Born Bashar Barakah Jackson, the late rapper Pop Smoke’s music continues to break records, ensuring that the legacy of his body of work will endure long after his death.
His debut album, the posthumously released “Shoot for the Stars, Aim for the Moon,” currently holds the record for longest weeks in the No. 1 spot on Billboard’s top rap albums chart, People reports. It will reach its 20th week at the top of Billboard’s chart on March 27.
With this achievement, Smoke has broken the record previously held by Eminem, whose seventh album “Recovery” was atop the charts for 19 weeks after its release on June 18, 2010.
“Shoot For The Stars, Aim For The Moon” is making history on other Billboard charts as well. The project has now tied Prince’s iconic “Purple Rain” album for consecutive weeks at No. 1 on Billboard’s Top R&B/Hip-Hop Albums chart, according to RapRadar. The tie is for 19 weeks, third-longest for the spot, behind MC Hammer’s “Please Hammer Don’t Hurt ’Em” at 29 weeks and Michael Jackson’s “Thriller” at 37 weeks.
On Feb. 19, 2020, Smoke was shot and killed during an early morning home invasion at the Los Angeles-area mansion he was renting. The following July, it was announced that five individuals, including two teenagers, were charged with robbery and murder.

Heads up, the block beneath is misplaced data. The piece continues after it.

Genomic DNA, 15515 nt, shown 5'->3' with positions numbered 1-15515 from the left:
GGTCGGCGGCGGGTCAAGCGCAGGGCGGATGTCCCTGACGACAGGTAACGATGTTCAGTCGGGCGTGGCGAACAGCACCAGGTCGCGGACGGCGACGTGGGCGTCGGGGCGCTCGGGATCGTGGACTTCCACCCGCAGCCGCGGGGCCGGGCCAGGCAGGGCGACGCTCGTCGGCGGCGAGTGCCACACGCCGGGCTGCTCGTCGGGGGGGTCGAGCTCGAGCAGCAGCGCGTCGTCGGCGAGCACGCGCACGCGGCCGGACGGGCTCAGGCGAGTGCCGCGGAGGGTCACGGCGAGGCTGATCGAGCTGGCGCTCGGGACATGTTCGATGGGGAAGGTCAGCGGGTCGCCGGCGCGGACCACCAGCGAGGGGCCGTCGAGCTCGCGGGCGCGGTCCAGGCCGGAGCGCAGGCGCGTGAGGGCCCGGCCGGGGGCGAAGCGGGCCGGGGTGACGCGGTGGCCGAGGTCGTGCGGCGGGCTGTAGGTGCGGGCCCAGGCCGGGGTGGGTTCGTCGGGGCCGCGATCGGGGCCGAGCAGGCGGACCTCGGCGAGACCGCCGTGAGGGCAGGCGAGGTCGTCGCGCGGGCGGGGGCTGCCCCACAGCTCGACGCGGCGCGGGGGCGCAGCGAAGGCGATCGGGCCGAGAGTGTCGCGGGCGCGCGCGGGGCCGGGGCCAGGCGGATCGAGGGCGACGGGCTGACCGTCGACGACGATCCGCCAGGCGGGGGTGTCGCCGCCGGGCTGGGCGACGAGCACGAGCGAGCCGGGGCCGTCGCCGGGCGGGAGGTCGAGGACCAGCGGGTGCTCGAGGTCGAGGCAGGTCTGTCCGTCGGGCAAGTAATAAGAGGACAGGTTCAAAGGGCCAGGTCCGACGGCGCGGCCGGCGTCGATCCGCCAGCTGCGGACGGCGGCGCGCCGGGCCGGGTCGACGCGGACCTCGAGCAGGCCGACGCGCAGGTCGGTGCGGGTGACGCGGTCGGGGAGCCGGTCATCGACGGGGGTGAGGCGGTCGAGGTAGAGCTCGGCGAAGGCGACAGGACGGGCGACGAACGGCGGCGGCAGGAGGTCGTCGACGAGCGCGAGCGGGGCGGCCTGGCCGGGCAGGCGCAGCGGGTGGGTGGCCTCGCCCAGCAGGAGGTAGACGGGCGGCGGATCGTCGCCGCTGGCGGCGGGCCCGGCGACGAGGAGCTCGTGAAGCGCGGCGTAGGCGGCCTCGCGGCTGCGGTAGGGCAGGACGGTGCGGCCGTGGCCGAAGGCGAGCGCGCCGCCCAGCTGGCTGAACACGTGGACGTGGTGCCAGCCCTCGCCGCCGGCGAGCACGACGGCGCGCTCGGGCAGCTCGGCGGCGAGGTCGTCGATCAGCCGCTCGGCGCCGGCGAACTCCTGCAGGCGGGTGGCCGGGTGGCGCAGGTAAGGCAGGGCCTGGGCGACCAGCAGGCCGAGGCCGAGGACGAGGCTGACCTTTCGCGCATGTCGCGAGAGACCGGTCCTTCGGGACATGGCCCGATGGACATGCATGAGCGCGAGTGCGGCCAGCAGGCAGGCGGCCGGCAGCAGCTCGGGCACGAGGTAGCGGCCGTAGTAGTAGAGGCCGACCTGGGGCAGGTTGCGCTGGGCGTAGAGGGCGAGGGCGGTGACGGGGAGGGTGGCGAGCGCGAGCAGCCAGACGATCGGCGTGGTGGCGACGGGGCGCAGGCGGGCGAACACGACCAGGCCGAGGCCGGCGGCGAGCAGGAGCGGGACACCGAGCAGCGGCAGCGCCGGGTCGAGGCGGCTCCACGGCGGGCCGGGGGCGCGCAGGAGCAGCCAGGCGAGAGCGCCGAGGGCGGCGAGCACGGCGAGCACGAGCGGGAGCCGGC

A year after his death, Smoke’s mother Audrey Jackson addressed the difficulty of witnessing her son’s success in an interview on “The Breakfast Club.”
“It’s very painful,” Jackson said. “He should be here with you … at ‘The Breakfast Club’ he would listen to you all every day. He sat in the kitchen at the table, played you all. This should have been his moment.”
Jackson added that she could no longer listen to her son’s music, because it hurt to no longer be able to share that experience with him
“Because that was our connection. That was our thing. We danced together, we sang together,” Jackson said. “Our relationship was around music in our household. … It is difficult, it really is painful, and it’s not getting easier, it’s getting harder.”
When asked if she had forgiven the two young adults charged with Smoke’s death, she said, “It’s neither place. They’ve done something and there should be some sort of repercussion for what they’ve done.
“But my brain goes to their households that have been disturbed. Mine has been damaged, but their moms and their dads, too, have had some stuff. It’s not about forgiveness per se, but just kind of understanding the dynamics of what’s going on.”
Jackson added that she attempts not to “operate out of a place of negativity or anger because it doesn’t serve any purpose.”
Jackson and her husband Greg Jackson currently operate and intend to develop further Pop Smoke’s Shoot for the Stars Foundation, a nonprofit conceived by the rapper that focuses on helping and motivating inner-city youth.